Parent’s Need a Way to Make Sure Thier Child Can Advocate for Thier Individual Needs.
Did you know that when in college, only 1-20 students will ask for the accommodations they need? That’s 5%.
There are many barriers students with learning disabilities face when going to college. Most important are those self-imposed barriers, including how students think of themselves and their disability, fear of being treated or thought of differently by faculty, and the stigma.
Even if they decide to seek accommodations, students are faced with not knowing who to ask, and more importantly, not knowing how to explain their disability effectively, what they need, and why they need it. They are not comfortable with their disability and have trouble communicating about it.
The solution: a simple, practical, step-by-step method to help students become more self-aware and communicate effectively about their disability.
Take your child’s self-advocacy to the next level with the Parent Coaching Series.
Research on Sefl-advocacy indicates
- The lack of knowledge about college accessibility services leads to students not requesting accommodations
- Use of accommodations is a direct predictor of graduation rates BUT students need self-advocacy skills to request them
This course helps parents learn how to coach their child in developing the skills and knowledge needed to request accommodations in college.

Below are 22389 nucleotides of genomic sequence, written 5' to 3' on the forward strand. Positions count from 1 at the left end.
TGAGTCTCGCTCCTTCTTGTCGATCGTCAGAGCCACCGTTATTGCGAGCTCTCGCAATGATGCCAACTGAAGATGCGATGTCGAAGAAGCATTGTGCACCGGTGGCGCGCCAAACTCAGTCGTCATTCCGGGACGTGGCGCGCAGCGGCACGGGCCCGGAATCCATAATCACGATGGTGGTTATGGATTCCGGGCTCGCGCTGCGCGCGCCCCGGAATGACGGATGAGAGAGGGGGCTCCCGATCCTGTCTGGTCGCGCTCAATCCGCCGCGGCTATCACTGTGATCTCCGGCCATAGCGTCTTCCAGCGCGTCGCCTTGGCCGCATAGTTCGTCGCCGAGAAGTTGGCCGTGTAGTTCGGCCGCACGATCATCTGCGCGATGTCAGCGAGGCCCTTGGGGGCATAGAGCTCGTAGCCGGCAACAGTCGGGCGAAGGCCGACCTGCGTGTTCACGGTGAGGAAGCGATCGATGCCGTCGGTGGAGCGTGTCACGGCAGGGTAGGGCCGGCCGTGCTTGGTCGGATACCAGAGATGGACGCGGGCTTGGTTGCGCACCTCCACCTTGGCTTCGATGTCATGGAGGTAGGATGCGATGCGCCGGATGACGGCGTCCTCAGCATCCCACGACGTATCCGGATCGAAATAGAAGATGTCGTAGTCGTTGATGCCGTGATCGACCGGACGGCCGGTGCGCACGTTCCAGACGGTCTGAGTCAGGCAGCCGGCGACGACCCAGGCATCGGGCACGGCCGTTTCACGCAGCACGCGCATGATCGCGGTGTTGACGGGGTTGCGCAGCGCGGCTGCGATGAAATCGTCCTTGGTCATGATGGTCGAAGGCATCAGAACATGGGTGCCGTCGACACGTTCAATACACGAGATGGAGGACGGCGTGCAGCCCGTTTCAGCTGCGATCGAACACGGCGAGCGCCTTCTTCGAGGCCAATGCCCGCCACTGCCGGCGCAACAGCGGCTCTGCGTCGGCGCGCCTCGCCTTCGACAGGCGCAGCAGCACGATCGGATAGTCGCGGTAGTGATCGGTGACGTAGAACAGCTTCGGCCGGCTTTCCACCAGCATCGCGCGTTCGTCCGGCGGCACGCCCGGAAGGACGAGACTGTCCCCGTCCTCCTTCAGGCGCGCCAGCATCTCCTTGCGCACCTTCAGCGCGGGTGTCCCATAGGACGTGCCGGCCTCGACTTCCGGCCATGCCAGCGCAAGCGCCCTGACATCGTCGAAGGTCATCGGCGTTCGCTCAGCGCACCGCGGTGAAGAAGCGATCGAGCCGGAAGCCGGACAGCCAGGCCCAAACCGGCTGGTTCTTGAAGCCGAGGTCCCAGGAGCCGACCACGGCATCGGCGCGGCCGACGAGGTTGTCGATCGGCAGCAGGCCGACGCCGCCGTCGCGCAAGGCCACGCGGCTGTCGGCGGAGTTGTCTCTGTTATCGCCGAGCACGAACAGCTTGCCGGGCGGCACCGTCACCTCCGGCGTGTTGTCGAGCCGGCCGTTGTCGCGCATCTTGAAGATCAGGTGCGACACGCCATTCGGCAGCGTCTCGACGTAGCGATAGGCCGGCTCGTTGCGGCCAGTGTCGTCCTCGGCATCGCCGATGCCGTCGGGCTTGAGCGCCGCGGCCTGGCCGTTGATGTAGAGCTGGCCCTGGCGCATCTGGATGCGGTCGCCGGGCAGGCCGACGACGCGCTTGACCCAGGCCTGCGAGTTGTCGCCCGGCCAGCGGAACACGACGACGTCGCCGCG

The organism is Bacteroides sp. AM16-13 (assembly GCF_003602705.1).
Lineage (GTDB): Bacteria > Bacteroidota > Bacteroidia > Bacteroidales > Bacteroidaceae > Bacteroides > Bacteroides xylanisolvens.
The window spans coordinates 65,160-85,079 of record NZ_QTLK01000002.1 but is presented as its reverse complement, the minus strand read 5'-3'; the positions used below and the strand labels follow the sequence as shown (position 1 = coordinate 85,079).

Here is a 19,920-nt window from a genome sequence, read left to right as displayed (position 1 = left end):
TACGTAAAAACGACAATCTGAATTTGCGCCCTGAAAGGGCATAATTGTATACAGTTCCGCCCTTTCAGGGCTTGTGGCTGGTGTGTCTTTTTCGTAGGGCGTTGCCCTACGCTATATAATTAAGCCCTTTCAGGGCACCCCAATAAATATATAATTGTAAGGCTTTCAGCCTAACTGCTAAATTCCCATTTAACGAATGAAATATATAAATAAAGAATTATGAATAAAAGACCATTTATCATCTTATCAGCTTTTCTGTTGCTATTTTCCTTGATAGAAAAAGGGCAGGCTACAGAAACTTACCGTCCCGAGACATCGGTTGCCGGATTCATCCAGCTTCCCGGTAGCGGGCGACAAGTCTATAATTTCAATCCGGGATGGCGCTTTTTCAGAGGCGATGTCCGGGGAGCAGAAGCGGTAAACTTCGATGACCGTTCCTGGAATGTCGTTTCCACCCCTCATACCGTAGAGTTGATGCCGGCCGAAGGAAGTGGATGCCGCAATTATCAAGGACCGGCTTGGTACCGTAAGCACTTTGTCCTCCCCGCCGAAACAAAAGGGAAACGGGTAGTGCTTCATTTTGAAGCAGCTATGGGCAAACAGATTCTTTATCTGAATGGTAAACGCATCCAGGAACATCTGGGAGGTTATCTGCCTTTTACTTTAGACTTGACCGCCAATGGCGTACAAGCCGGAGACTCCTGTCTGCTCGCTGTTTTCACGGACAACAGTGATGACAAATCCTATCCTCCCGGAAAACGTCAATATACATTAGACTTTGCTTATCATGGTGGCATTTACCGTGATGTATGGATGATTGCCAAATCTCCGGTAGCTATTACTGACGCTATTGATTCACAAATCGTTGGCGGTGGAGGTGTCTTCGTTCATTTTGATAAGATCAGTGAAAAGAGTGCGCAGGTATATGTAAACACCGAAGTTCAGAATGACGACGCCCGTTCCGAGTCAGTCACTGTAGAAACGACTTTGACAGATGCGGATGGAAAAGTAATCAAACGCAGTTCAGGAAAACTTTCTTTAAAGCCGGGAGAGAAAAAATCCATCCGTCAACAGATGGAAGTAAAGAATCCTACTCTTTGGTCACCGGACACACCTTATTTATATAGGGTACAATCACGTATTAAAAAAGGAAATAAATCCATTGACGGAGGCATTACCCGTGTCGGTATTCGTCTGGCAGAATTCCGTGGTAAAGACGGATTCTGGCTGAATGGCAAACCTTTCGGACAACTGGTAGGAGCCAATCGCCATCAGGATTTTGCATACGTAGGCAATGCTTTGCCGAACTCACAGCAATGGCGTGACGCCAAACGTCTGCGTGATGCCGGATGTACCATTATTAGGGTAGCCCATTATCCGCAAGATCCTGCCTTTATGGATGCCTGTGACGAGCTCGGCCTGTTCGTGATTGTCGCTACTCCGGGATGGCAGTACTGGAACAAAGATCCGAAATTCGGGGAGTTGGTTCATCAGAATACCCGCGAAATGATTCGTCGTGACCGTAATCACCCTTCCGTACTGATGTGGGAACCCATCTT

Self-Advocacy for Higher Education: Parent Coaching Series beaks down the process into an easy-to-follow, step-by-step method.
Filled with tips and helpful suggestions, each step moves your college-bound child closer to effectively explaining their learning disability and requesting the accommodations they need. When you can explain those needs, you can get the accommodations easily.
Here are some important statistics that illustrate the problem.
- 69% of students with learning disabilities no longer think they have a disability upon graduating high school (NCLD)
- 76% of students with learning disabilities attending college never request accommodations (NCLD)
- Students who wait to request accommodations
- 5 times more likely not to graduate (Hudson, R.L. 2013)
- leads to lower GPAs (Lightner, K. L., Kipps-Vaughan, D., Schulte, T., & Trice, A. D. 2012)
- Student voice survey found
- Top 3 stressors: exams, academic pressure, and time management
- 75% experience “some” to “a great deal of stress” that affects their focus, learning and negatively affecting academics.
Those who know their disability well and are comfortable saying it aloud get what they need, use what works for them, and ask for help when they need it. Self-advocacy relates to staying in school, doing better, and getting a degree. The bottom line is self-advocacy works and leads to more college success. +
At the end of the seven steps, you will have a student who is knowledgeable, confident, and well prepared to advocate for the accommodations they need and deserve.
Knowledge is POWER and your college-bound student will be more empowered to advocate for what they need, ask for it, and follow through with communicating their access needs with purpose, clarity, and confidence.
Self-Advocacy for Higher Education: Parent Coaching Series can help your college-bound student get the self-advocacy skills they need to get the accommodations they deserve.